Boy with python

Bangkok with children: “Enough Buddhas for today”

Picture of Leigh Turner
Leigh Turner

Should you visit Bangkok with children?  Why visiting Thailand with your kids offers joy and challenges.  Bangkok is “a pleasure and a pain”.

By Leigh Turner

Financial Times, April 30 2004

At the Thonburi Snake Farm, dusty display cases stand derelict. Half the exhibits (“banded krait, poisonous”) seem to have escaped. Beneath a canopy, a small audience, dulled by heat, watches a bare-footed handler torment two cobras until they strike at him; then he grabs one by the head, forces its fangs through a plastic membrane, and milky venom pours into a jar.

Owen Turner-Major

Owen with python at the snake farm

Next on is a copperhead racer: a big, fast-moving, brown-and-black-striped snake. The handler goads it until it leaps over the low barrier that separates the snakepit from the audience. Children scream and scatter. “I forgot to tell you,” the compere says; “this one is not poisonous.”

Six time zones ahead of western Europe and six behind New Zealand, the ancient culture and Asian flair of Bangkok make a tempting stopover for long-haul travellers. But a family visit needs careful planning if you want the children to have a good time. Based on our three-night stay with Owen (11) and Anna (nine), that means: trim the sightseeing, book a hotel with a pool, enjoy the street life and eat as much as you can.

What does – and doesn’t – impress children

Every parent knows that when it comes to sightseeing with children, less is more. We should have known the fabulous sculptures of the Royal Palace and Wat Arun, the Temple of the Dawn, would leave the children unimpressed. Amid the heat and crowds at Wat Phra Keo, the Temple of the Jade Buddha, their main interest was drawn by a water trough: “Look – tadpoles!” “No, they’re little fish.”

Top temple was Wat Pho, with its shady gardens, fountains and 46-metre long gold-plated Reclining Buddha: “It’s massive!” A canal tour also started well: the wizened driver on his raised seat, and the long-tail boat with its massive on-board motor, were reminiscent of Star Wars. The children gazed with interest as we passed dwelling-houses on stilts over the murky water, laundries festooned with fluttering shirts, and a Chinese coffin shop, the white cases decorated with more gold Buddhas. When we stopped to feed catfish, a seething shoal of white and grey rose to the surface like a single organism to consume our 20-baht loaves.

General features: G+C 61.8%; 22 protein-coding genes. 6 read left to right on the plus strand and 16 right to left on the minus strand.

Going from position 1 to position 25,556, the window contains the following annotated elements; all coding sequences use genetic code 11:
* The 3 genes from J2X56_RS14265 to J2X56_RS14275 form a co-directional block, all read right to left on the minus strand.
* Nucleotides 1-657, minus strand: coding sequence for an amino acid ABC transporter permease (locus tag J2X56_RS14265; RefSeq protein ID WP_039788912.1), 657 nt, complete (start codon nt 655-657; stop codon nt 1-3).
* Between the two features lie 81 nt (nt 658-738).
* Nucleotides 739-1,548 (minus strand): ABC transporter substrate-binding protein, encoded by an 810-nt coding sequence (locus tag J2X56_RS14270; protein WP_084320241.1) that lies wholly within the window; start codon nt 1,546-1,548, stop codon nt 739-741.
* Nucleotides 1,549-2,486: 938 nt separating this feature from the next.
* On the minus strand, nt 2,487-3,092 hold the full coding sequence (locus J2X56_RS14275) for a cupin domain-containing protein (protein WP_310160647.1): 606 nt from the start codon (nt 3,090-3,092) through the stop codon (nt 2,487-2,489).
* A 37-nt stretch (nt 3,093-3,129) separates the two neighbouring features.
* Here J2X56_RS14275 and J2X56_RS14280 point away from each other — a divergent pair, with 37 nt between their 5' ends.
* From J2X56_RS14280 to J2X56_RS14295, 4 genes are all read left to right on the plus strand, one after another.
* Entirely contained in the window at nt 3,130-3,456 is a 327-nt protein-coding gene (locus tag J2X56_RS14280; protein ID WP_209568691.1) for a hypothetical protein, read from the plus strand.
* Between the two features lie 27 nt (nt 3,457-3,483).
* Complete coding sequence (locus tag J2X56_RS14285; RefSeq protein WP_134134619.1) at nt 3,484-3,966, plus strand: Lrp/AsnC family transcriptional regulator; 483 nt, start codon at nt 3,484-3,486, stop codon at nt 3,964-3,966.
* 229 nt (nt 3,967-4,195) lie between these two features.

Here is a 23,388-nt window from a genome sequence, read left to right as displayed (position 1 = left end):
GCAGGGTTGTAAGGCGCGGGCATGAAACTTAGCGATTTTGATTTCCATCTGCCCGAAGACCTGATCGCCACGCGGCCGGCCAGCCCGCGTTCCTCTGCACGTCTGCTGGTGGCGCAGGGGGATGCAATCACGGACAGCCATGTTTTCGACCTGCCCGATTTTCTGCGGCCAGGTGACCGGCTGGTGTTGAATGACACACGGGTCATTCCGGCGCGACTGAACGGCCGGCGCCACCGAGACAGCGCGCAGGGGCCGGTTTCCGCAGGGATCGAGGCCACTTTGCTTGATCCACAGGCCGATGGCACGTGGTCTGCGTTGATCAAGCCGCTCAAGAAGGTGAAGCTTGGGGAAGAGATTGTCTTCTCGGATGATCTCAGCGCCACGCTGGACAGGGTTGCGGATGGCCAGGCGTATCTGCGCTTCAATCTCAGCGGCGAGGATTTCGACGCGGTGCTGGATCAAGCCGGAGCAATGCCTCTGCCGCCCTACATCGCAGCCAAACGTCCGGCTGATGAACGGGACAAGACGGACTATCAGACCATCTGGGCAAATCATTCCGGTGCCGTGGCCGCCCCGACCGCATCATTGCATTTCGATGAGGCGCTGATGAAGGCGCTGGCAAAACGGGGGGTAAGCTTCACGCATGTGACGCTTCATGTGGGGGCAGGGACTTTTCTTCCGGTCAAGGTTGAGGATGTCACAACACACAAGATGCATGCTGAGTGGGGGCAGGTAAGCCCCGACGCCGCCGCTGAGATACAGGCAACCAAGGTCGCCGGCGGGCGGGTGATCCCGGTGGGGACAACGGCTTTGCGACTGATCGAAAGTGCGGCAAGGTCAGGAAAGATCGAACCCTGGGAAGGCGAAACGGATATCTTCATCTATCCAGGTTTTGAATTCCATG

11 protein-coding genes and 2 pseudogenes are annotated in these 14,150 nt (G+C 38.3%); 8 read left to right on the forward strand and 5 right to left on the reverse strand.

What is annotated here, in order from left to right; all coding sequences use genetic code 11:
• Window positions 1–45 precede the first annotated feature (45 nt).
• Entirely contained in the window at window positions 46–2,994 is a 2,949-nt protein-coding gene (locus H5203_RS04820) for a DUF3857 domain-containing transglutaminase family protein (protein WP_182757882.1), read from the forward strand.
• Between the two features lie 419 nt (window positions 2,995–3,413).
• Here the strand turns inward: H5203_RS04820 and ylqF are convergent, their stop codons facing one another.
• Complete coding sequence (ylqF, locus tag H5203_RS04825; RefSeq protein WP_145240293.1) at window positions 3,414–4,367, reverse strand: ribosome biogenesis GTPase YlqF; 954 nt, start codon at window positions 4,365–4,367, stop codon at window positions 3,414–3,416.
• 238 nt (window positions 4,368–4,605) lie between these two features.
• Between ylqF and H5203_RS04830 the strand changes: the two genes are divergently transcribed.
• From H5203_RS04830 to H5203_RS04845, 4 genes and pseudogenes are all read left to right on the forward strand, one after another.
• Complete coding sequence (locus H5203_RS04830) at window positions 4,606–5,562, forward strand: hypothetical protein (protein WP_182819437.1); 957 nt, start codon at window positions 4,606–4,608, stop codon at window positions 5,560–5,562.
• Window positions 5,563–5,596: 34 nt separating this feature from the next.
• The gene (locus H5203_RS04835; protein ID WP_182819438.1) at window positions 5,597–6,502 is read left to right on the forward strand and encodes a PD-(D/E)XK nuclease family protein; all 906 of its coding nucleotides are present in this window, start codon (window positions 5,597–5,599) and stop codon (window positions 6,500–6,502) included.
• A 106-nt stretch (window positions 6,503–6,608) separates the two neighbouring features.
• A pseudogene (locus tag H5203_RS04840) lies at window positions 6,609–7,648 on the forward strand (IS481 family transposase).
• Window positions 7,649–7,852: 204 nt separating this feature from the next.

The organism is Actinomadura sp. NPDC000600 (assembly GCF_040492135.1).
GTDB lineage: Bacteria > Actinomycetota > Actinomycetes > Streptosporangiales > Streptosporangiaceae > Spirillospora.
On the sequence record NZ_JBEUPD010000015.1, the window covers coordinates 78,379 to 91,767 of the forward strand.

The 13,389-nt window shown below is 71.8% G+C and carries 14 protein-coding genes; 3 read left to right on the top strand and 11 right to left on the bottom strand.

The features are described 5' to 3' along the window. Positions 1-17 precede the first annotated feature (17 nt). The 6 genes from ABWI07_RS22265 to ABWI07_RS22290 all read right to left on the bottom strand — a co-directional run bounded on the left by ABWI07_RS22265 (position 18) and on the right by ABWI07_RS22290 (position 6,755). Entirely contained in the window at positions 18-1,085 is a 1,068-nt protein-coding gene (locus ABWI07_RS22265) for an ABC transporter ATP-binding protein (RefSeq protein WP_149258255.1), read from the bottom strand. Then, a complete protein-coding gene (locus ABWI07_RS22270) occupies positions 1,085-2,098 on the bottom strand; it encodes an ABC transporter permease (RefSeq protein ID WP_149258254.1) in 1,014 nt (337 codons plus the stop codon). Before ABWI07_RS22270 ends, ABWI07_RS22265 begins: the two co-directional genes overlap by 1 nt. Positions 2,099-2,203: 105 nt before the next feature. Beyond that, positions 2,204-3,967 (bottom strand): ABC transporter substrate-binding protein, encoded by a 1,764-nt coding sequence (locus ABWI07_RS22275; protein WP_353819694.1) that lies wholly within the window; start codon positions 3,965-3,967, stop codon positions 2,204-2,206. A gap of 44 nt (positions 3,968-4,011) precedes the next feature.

But then things went downhill. The “Sai Thong Floating Market” was neither floating, nor a market, but a large shed housing a hoard of tourist tat. “Truth is, no more floating market in Bangkok for 20 years,” our guide said. Then there was the snake farm – really a small zoo with a snake-show attached.

An oasis of calm

By the time we stepped off the boat we all wanted to return to the hotel. If the children had had their way, we’d have spent our whole time there. The Metropolitan is an oasis of calm on the South Sathorn Road where the service has a dreamlike quality: when we checked in, no less than four staff stepped forward to complete our registration forms for us. The children found the attention pretty cool.

Said Anna at breakfast: “I just looked at the bread, and the waiter said ‘Do you want some toast?’ I feel like a queen.” But best of all was the pool: outdoors, beautiful to look at, and big enough to swim in and to lounge by.

What they least enjoyed was getting around. Transport in Bangkok is a pleasure and a pain. A pleasure because the river boats, tuk-tuks and sky train are fun. A night ride in a tuk-tuk – “four people balanced in a cage on the back of a moped stuck in top gear” – was a huge hit (“Blimey, they go fast!” “Can we buy one?”). But a pain because most of the city centre is permanently gridlocked.

A polystyrene police station

Eating and street markets scored highly, too. At the Suan Lum night market we entered an ancient temple. “It’s made of polystyrene,” Owen said. He was right. The painted blocks masked a 24-hour tourist police station. In the warren of brightly lit stalls selling everything from DVDs to chameleons, a little pocket money went a long way. But on the walk home, with traffic roaring by, both children pulled up their shirts as impromptu face-masks.

Good food is everywhere in Bangkok. From the stylish eateries at the Metropolitan to the road-side stalls in Thonburi, we stuffed ourselves to bursting point.

Our final day found us lounging by the pool. “How would you describe Bangkok?” I asked the children.

Anna: “Smiley. Smelly.”

Owen: “Polluted. Tasty.”

There were several hours left before our flight to Sydney. Should we go and visit the famous solid gold Buddha in Chinatown? Or should we lounge further?

It was no contest.

“Actually,” Anna said, “I’ve just about had enough Buddhas for today.”

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